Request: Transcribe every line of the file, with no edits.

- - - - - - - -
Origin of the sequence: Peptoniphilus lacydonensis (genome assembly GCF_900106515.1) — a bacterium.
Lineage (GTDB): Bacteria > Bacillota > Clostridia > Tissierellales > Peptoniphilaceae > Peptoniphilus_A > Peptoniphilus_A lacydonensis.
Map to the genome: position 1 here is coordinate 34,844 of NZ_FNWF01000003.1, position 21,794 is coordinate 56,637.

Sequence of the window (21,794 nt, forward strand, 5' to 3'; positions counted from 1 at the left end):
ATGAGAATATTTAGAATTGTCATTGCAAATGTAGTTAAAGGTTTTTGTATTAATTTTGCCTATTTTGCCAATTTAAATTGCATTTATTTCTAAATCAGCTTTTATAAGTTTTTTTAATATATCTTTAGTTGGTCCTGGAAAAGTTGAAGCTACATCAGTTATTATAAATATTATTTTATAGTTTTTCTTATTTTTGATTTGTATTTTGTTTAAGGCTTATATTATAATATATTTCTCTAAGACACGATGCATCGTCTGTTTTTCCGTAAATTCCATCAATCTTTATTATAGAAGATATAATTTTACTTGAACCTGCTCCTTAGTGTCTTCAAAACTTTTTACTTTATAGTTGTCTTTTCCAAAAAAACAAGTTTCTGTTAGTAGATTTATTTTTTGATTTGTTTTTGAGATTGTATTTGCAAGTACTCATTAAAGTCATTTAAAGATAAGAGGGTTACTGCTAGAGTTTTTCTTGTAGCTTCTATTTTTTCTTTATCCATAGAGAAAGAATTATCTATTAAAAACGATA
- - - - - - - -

Origin of the sequence: Peptoniphilus lacydonensis (genome assembly GCF_900106515.1) — a bacterium.
Lineage (GTDB): Bacteria > Bacillota > Clostridia > Tissierellales > Peptoniphilaceae > Peptoniphilus_A > Peptoniphilus_A lacydonensis.
Map to the genome: position 1 here is coordinate 34,844 of NZ_FNWF01000003.1, position 21,794 is coordinate 56,637.

Sequence of the window (21,794 nt, forward strand, 5' to 3'; positions counted from 1 at the left end):
ATGAGAATATTTAGAATTGTCATTGCAAATGTAGTTAAAGGTTTTTGTATTAATTTTGCCTATTTTGCCAATTTAAATTGCATTTATTTCTAAATCAGCTTTTATAAGTTTTTTTAATATATCTTTAGTTGGTCCTGGAAAAGTTGAAGCTACATCAGTTATTATAAATATTATTTTATAGTTTTTCTTATTTTTGATTTGTATTTTGTTTAAGGCTTATATTATAATATATTTCTCTAAGACACGATGCATCGTCTGTTTTTCCGTAAATTCCATCAATCTTTATTATAGAAGATATAATTTTACTTGAACCTGCTCCTTAGTGTCTTCAAAACTTTTTACTTTATAGTTGTCTTTTCCAAAAAAACAAGTTTCTGTTAGTAGATTTATTTTTTGATTTGTTTTTGAGATTGTATTTGCAAGTACTCATTAAAGTCATTTAAAGATAAGAGGGTTACTGCTAGAGTTTTTCTTGTAGCTTCTATTTTTTCTTTATCCATAGAGAAAGAATTATCTATTAAAAACGATA